Honoring Brain Injury Awareness Month

by Tony Doran, Psy.D.
HeadFirst Concussion Care Program Director

Since HeadFirst Sports Injury and Concussion Care launched just three years ago, we’ve already seen the tide turn about the public’s understanding of concussion (mild Traumatic Brain Injury or mTBI). We’ve gone from hearing “It’s a only a mild concussion,” and “You just got your bell rung a bit,” to an acknowledgment of the severity of this silent injury.

Locally here in the Capital region, HeadFirst has been extremely active in hosting educational seminars for coaches and parents, and participating in dozens of community outreach programs.

In 2014 alone, HeadFirst’s team of professionals participated in more than 80 community events reaching more than 180,000 people. These events included partnerships and sponsorships with the Brain Injury Association of Maryland, Hockey for Heroes (benefitting the Wounded Warrior Project, USA Warriors Ice Hockey Program and Disable Veterans of America), Sports Legacy Institute, Touchdown Club of Annapolis, as well as educational seminars for school and county recreational coaches and athletic directors, presentations for school nurses on concussions and mental health, and attendance at community health fairs.

These groups have welcomed our educators with open arms to help their coaches and athletic trainers understand the right protocol in managing a suspected head injury, from those critical first moments to long-term treatment for proper healing.

Our outreach programs are one of our cornerstones, we’d like to think they’ve helped change the traditional way of thinking about concussions.

HeadFirst is also a gathering point for professionals from around the region to share their expertise. Our monthly Concussion Consortium pulls together physicians, neurologists, neuropsychologists, physical and vision therapists, and other specialists, school administrators and nurses, athletic trainers and coaches, who discuss scientific research and resources for concussion treatment and protocols.

The Consortium often hosts a respected guest speaker who shares information about specific topics and issues related to concussion. Next week, we’re welcoming Sarah Loeffler, LCSW-C, of The Neuropsychiatry Program at Sheppard Pratt Health System in Baltimore, Md., who will discuss mTBI’s connection to anxiety and depression.

Also next week, HeadFirst Chief Executive Officer Robert G. Graw, Jr., M.D., and HeadFirst Program Director Tony Doran, Psy.D., are presenting their lecture, An Integrated Community Model for Concussion: Update, at the Brain Injury Association of Maryland’s annual conference.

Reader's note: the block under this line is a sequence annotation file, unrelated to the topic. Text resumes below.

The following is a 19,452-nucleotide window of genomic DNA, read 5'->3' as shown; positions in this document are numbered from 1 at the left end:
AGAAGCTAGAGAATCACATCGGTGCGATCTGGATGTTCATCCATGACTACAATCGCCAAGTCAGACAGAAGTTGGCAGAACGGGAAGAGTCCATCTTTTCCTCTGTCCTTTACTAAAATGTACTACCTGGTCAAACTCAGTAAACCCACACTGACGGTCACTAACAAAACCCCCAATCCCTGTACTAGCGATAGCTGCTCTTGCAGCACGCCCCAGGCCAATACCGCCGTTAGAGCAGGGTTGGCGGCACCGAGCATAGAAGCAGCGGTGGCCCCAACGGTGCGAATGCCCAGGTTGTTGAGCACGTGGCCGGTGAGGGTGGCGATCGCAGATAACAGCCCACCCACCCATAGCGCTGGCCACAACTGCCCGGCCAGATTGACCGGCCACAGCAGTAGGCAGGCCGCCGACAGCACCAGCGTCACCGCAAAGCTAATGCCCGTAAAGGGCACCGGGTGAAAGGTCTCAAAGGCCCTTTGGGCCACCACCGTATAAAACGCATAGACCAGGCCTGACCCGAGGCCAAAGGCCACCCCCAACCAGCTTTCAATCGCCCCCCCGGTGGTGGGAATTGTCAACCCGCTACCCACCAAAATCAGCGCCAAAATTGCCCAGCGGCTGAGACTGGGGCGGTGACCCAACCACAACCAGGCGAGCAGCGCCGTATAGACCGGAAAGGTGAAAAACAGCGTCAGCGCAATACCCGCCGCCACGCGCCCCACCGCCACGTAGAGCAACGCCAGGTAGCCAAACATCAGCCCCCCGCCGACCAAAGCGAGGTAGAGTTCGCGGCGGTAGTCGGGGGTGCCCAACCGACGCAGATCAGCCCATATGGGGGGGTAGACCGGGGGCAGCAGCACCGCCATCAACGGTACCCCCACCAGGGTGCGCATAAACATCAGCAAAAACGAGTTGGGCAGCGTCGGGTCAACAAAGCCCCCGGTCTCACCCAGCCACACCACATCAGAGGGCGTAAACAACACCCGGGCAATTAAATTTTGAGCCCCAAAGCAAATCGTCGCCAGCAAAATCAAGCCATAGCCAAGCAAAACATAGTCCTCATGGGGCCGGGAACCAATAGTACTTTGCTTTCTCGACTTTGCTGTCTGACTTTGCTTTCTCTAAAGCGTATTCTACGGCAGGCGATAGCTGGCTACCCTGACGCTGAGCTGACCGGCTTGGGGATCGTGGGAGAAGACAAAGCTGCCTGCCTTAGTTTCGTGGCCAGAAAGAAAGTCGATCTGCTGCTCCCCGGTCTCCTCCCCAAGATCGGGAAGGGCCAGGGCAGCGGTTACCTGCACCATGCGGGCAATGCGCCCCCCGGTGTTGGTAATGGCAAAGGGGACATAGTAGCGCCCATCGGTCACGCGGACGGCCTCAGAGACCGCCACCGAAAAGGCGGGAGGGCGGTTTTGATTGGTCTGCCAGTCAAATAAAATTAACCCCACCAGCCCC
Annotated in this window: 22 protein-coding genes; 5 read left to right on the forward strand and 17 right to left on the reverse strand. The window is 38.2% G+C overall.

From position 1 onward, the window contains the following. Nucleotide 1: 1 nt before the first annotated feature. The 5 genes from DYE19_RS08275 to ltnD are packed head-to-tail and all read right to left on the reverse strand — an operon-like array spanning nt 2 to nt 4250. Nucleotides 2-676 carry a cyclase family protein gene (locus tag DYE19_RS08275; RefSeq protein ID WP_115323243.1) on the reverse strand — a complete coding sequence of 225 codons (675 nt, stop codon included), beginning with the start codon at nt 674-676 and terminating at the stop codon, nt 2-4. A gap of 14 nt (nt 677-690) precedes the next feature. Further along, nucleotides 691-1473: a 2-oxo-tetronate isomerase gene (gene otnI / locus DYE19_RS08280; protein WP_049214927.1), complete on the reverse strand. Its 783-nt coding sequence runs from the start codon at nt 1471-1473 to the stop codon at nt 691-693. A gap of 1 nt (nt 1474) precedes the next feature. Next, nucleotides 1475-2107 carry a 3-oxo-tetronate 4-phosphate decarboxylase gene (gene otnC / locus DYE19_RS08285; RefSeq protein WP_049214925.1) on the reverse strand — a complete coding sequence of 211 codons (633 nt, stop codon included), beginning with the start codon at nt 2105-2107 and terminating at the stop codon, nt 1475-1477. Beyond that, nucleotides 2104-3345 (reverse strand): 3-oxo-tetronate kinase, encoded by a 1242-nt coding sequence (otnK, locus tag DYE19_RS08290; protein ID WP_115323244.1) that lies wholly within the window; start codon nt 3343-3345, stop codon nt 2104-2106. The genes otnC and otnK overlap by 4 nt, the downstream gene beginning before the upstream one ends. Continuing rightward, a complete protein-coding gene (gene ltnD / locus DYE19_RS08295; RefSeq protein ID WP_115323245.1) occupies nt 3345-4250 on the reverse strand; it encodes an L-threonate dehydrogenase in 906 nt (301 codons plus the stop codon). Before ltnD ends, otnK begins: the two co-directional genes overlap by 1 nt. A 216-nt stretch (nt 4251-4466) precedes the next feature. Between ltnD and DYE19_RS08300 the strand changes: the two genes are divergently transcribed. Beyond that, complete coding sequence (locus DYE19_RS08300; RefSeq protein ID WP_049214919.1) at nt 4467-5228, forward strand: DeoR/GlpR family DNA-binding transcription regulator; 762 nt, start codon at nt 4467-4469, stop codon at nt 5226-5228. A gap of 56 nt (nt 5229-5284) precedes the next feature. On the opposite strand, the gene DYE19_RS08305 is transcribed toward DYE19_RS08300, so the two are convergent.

Of course, all of this is in addition to our 11 clinics throughout the DC-Baltimore region, which is our reason for existence. From the thousands of neurocognitive ImPACT® tests we’ve administered to the patients for whom we have cared, we’ve heard amazing, heartfelt stories of the trials of living with a concussion and the willpower to overcome it. These serve as our inspiration to push ever forward.

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We continue to read emotional articles in the news about concussion awareness, including yesterday’s announcement of San Francisco 49er linebacker Chris Borland’s decision to retire due to the high potential of long-term brain injury from playing. Turning away from a lucrative career in the name of your health surely must be one of the most incredibly difficult decisions to make, and we applaud this young man for having the guts to make this choice.

HeadFirst Sports Injury and Concussion Care is proud to honor March’s designation as Brain Injury Awareness Month, as well as Brain Injury Awareness Day today, March 18. Looking back, it’s been a fulfilling journey, albeit a short one. The starting line is still in our sights and we know the finish line is a long way off—and very likely will continue to move even as we do.

Concussions can and do happen to anyone, anytime, anywhere. The non-discriminatory nature of this injury is what continues to motivate us to do our work.

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March is Brain Injury Awareness Month

by Tony Doran, Psy.D.
HeadFirst Concussion Care Program Director

In the past several years, few medical problems have generated as much public interest as sports-related concussions. Coaches, parents, and players are increasingly aware that a concussion involves an injury to the brain and that an athlete suspected of having a concussion should be removed from play and evaluated by a licensed health care professional. I’d like to share a little bit about myself and how I became interested in the area of mild traumatic brain injury (mTBI).

My name is Dr. Tony Doran. I was a clinical psychologist for the Navy for the past 20 years. The Navy sent me to Harvard Medical School and I specialized in pediatric neuropsychology. Over the course of my career, I have worked in a variety of diverse positions at Portsmouth Naval Hospital, Iwakuni Medical Clinic Japan, and the United States Naval Academy. I have treated kids and adults with everything from adjustment reactions and craniosynostosis to mTBI and PTSD (post-traumatic stress disorder).